They do say that you never can tell who, if anyone, will turn out to be a hero - there's no way to know until the crunch comes.
And sure enough it can often be the least likely person who is already on their way across no-man's-land, while the rest of us are still looking around for someone else to come and help.
So often it's the person with the most to lose who is the first to risk it all on behalf of others, those least able to carry the burden who somehow manage to bear it all.
It's also often the circumstances that bring out the hero in people - something shaped by the needs of the moment and the instinct of an individual to get stuck in for the greater good.
All this is true. But all this and more doesn't begin to explain the heroic standing of Captain Sir Tom Moore. For this man was already a hero in ways conventionally understood: he served in the Duke of Wellington's Regiment during the Second World War, fought in the 'forgotten army' in Burma, now Myanmar - also sadly in the news this week - and then lived a long and happy life serving the community to the grand age of 100.
But at 99 - how extraordinary - he set off on his own bat on his rollator to walk around his garden to raise funds for the National Health Service.
In the genius of that selfless act, in the simple humanity of caring for others, Captain Tom galvanised a nation and became a global icon.
What no one could predict was that, sometimes, a hero's steps are taken so painfully and painstakingly that the whole world follows, pace for pace.
And this ancient gent accumulated the incredible total of almost £33m in sponsorship.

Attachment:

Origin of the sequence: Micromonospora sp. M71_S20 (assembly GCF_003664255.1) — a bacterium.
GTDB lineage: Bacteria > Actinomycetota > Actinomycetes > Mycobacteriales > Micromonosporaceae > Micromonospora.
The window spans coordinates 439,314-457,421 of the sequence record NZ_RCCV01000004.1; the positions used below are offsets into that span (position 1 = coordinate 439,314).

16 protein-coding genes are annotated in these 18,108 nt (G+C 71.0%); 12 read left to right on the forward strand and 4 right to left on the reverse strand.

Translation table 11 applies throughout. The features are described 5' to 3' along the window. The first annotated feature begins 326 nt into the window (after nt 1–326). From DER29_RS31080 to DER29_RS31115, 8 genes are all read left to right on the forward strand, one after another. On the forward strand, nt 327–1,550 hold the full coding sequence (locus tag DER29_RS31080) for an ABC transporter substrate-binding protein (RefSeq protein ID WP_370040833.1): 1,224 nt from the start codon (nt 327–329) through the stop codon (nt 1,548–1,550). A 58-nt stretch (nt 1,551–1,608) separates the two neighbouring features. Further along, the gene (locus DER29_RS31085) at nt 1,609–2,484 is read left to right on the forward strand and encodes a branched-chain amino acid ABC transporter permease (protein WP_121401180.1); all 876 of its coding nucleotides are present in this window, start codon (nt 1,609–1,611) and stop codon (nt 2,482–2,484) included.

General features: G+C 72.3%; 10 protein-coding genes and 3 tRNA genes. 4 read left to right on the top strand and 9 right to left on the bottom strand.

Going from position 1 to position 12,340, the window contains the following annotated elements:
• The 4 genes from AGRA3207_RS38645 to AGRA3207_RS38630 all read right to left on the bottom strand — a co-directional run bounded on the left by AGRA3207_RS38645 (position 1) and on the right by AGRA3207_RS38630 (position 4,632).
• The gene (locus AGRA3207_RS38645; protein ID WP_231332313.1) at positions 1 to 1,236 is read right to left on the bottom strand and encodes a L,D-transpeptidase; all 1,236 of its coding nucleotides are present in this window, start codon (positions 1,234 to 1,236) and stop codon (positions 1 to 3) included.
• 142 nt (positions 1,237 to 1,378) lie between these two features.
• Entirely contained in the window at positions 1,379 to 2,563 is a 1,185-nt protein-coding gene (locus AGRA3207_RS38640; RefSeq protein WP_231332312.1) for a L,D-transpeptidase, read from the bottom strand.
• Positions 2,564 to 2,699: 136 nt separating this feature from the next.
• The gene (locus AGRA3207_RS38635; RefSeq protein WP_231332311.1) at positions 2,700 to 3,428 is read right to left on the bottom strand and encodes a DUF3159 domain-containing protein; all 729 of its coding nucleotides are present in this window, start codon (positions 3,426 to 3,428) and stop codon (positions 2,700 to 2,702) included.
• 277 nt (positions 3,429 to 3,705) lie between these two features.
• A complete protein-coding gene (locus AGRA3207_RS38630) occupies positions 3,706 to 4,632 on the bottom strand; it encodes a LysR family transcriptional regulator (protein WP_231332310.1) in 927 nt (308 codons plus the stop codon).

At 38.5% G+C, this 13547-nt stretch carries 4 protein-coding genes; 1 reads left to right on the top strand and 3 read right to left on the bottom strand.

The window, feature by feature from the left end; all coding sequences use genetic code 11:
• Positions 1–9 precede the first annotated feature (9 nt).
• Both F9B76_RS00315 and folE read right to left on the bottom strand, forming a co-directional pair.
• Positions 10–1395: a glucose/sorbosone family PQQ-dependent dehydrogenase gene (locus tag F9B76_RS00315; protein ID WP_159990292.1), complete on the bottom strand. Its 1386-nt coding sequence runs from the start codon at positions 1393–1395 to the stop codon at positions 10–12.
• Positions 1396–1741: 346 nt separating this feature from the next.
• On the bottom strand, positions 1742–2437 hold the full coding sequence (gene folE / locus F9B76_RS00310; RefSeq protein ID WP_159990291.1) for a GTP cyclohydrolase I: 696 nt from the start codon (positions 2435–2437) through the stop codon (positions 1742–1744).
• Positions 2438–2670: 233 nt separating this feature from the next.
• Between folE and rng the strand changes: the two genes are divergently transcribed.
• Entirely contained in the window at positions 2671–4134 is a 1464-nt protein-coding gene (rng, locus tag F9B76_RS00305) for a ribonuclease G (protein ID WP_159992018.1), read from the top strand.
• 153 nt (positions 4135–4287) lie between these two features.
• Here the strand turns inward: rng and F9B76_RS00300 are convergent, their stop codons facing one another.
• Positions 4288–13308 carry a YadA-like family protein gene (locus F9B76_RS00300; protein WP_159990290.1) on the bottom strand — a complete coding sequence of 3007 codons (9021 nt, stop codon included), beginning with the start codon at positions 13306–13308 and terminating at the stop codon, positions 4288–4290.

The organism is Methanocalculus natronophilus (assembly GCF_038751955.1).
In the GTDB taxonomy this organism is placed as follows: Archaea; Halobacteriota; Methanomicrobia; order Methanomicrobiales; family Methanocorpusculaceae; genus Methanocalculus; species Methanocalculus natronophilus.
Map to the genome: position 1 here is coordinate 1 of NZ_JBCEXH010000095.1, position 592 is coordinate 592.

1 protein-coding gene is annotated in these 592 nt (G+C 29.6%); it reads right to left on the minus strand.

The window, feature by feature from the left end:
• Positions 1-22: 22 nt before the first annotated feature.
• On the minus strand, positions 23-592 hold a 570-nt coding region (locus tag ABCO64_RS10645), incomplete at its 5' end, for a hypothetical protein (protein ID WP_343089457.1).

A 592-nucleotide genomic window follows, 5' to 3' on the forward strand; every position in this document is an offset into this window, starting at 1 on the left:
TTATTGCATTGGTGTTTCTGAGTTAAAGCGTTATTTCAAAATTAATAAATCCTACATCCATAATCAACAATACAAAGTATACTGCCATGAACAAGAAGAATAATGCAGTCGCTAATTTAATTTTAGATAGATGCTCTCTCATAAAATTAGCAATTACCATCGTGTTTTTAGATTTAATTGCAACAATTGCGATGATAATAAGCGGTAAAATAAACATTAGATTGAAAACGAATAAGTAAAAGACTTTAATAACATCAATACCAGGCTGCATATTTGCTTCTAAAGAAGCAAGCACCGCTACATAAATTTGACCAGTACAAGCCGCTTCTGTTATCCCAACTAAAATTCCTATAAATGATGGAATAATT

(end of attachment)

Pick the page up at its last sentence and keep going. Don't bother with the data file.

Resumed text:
Many accolades followed; much fame, also; last July he was knighted by the Queen personally, her first engagement since lockdown.
In what has been described as a war against Covid-19, Captain Moore displayed conspicuous bravery in what we now know was very much indeed "the presence of the enemy".
One look at this Yorkshire man with his dapper silver moustache and you were reminded of our fathers and our grandfathers. A generation we perhaps did not understand fully but one infused with a sense of duty, an understated valour, an unfussy bravery.
Captain Tom wasn't a statesman, scientist, politician or entertainer. He was "just" an old man who wanted to help people. And he did, in so many ways. With his simple motto "Tomorrow will be better" he kept the people in good heart and, like him, looking forward to a world without a pandemic.
What we feared was that the unthinkable would happen, that he would not make it through himself. But amidst the sadness of today there is the hope that he suffered little, the sense too of a life so utterly fulfilled and memorable that it will be remembered for every right reason there is. How fitting it was that his last hours were spent in the care of the institution for which he cared so much and for which he had literally offered his last days.
Odd as it is, his last gift to us is the quiet dignity of his own departure and its unique quality.
Now we have the chance to witness in our time what not many do - that strange process whereby a genuine hero first comes into being and then how that remarkable person is gathered up in the love and respect of millions, as if carried shoulder high.
In other times, it would be the Abbey for Captain Tom. It might still be.
There are none in that august company of the historic dead who wouldn't shuffle over a few feet to make room for the remains of this gallant man.